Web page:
Bunratty (Irish: Bun na Raite, meaning "End of the Raite river") is a small village in the parish of Newmarket on Fergus in County Clare, Ireland. It is located right next to a major tourist attraction, Bunratty Castle, on the N18 connecting Limerick to Galway. The Raite river flows into the Shannon estuary to the south of the village.
Between ca. 1250 and 1355, Bunratty was the site of three castles that were destroyed in the fighting between the Normans/English and the local Irish. In the late 13th century, Bunrattty had about 1,000 inhabitants. The current Bunratty Castle was built by the MacNamara family in the early part of the 15th century. It later became property of the O'Briens, who eventually made it their principal seat as Earls of Thomond. In the early 18th century it came into the possession of the Studdert family who built Bunratty House in 1804.
Bunratty village had reached it peak in 1804. At the time, Bunratty Bridge was the largest single arched bridge in the country. Throughout the famine years, Bunratty's population fell into decline. For some time in the mid-19th century, the castle was used as a barracks by the Royal Irish Constabulary.
Bunratty has the distinction of being the location of the death of the last British soldier to die in Clare during the Irish War of Independence. Private William Reginald Williams of the Royal Welch Fusiliers was fatally injured in a motorcycle accident on 7 July 1921, just four days before both sides came to a truce. Though Williams' body was never recovered, a Commonwealth War Grave in his memory lies in the north-east corner of the old Bunratty graveyard adjacent to the Bunratty Castle Hotel.[page needed].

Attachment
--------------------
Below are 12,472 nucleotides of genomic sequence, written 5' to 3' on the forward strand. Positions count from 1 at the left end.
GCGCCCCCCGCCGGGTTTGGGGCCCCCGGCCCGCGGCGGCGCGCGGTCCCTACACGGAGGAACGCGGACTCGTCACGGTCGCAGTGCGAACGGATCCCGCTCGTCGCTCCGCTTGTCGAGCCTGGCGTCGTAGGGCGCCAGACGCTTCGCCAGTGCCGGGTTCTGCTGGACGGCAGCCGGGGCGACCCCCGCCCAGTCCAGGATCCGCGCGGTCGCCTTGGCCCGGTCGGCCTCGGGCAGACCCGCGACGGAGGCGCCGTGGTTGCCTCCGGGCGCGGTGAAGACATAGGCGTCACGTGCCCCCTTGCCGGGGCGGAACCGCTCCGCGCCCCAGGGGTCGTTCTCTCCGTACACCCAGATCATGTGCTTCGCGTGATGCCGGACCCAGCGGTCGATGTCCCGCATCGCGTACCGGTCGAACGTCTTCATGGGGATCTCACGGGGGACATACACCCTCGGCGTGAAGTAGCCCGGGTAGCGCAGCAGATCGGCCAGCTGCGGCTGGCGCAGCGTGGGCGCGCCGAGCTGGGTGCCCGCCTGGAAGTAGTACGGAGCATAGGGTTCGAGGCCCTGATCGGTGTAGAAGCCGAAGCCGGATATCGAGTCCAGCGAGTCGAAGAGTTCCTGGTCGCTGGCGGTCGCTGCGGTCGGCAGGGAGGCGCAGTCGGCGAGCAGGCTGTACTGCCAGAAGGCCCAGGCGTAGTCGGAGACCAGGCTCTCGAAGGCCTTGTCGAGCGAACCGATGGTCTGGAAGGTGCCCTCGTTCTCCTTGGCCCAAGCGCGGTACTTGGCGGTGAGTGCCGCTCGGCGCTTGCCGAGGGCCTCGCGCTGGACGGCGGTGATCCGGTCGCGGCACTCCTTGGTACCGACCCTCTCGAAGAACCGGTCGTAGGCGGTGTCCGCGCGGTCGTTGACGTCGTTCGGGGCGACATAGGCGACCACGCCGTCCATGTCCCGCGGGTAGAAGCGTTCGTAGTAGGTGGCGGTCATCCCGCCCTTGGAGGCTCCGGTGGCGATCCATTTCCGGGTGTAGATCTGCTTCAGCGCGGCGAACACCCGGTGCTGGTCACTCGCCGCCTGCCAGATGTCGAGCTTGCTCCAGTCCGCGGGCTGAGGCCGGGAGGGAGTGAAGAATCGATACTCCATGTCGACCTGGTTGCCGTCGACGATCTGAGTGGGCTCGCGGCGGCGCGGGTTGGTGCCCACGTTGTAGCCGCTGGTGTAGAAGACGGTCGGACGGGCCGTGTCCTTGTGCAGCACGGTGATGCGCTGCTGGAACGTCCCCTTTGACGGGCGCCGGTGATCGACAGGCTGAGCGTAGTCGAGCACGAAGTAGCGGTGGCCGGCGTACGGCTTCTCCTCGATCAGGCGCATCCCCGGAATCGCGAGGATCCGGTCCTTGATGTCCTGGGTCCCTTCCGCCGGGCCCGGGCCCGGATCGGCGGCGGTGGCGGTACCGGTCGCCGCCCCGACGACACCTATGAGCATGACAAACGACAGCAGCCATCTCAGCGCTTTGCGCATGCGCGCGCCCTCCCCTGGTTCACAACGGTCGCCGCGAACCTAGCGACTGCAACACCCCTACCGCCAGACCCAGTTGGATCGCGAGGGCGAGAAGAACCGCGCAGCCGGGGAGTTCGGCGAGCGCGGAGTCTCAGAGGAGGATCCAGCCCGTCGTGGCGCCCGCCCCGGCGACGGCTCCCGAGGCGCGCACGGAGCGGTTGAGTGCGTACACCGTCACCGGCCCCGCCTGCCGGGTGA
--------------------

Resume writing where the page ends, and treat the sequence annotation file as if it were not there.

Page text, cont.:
In the 1950s, Bunratty’s most prominent structure, the then ruined Bunratty Castle, attracted the attention of John Hunt, Lord Gort and the Irish Government. The castle was extensively renovated and opened to the public in 1960. Although Bunratty Castle thrived, becoming a major draw for early transatlantic tourists, the village population continued to decline.
Today, the village does not have many permanent residents and is not counted as a village in its own right in the Irish Census. Bunratty village caters mainly to tourists visiting Bunratty Castle and the Bunratty Folk Park. Prior to the construction of the N18 bypass, the main road from Limerick and Shannon Airport to Ennis passed through the village.
Besides Durty Nellys, styling itself as one of Ireland's oldest pubs, there are a number of other pubs/restaurants. The village also provides accommodation in the form of hotels and bed&breakfasts. Several shops also cater to the needs of travellers and tourists.
- Ryan, William Gerrard (1979). "A Survey of Monuments of Archaeological and Historical Interest in the Barony of Bunratty Lower, Co. Clare, Part 4: Castles and tower houses c.1500, Chapter 33: Bunratty Parish". Clare Library. Retrieved 17 August 2013.
- Lynch, Christopher (1977), "Bunratty Castle - a short history", The Other Clare 1: 17–18
- "Landed estates database: Bunratty House". NUI Galway. Retrieved 17 August 2013.
- "Landed estates database: Bunratty Castle". NUI Galway. Retrieved 17 August 2013.
- Ó Ruairc, Pádraig Óg, Blood on the Banner: The Republican Struggle in Clare (Cork, 2009)
- "Landed estates database: Studdert (Bunratty)". NUI Galway. Retrieved 17 August 2013.
- Village website
- National Inventory of Architectural Heritage: Bunratty Castle
- National Inventory of Architectural Heritage: Bunratty Bridge
- National Inventory of Architectural Heritage: Bunratty House
- National Inventory of Architectural Heritage: Bunratty Castle Hotel